Maslow Case Study
(due December 9, 2015)
Frank is a 42-year-old, married factory worker with two children. He lives in a small town in western
Pennsylvania that is located about an hour away from the nearest major city. The factory he works at
manufactures chairs. He has been working the graveyard shift (11 PM to 7 AM) for about six years now. The
hours are terrible, and he has never really gotten used to them. He tries to sleep when he gets home in the
early morning but finds it difficult because his children are getting ready for school at that time and his wife is
getting ready for work. Even if he waits to go to bed until everyone leaves the house, Frank still has trouble
sleeping in the daytime. He is tired all the time, but at least he gets some sleep on weekends, and the money
earned working the third shift is better than that for the first or second shift. Sometimes he thinks that if he
could just get enough sleep, he would be a truly happy man.
Between their two incomes, Frank and his wife have been able to support their family. They have been able to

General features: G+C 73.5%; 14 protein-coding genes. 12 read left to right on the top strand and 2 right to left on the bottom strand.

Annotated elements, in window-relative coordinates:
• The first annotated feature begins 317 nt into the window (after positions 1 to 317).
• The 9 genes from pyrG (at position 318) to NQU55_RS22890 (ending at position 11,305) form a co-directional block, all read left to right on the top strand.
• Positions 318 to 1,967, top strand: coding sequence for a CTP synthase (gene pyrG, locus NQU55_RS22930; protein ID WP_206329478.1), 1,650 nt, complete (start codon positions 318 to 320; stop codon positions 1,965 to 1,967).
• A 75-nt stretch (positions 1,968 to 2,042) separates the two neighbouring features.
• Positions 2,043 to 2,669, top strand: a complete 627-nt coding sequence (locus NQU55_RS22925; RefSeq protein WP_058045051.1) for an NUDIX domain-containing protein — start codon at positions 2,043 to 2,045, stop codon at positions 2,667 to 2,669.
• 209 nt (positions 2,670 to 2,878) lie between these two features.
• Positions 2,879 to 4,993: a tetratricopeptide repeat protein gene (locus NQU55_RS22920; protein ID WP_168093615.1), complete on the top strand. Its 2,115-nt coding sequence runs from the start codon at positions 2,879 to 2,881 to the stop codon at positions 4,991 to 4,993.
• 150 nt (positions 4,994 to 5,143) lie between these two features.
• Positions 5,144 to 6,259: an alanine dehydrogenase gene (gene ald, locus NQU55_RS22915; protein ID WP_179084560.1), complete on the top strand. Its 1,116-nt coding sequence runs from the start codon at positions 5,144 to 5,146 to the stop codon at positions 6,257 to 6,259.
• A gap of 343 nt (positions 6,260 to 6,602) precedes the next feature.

buy a small house, there is always food on the table, and their children have decent clothes to wear. The
house, the clothes, and the food are not fancy but always adequate. That is, Frank and his wife have been able
to support their family until recently. Frank has just lost his job. Frank’s plant had been bought out by a rival
out-of-state company, and initially there seemed to be no change in the production schedule. Then one Friday,
Frank received a notice in his paycheck telling him that this was his last day of work and asking him to take all
his personal belongings with him. The factory was to be closed immediately because of the buyout. Frank was
devastated by the news, as were his co-workers.
The workers were also surprised by the news. It seemed as though the chair company had always been there,
and they thought it always would be. Their fathers had worked at, and retired from,...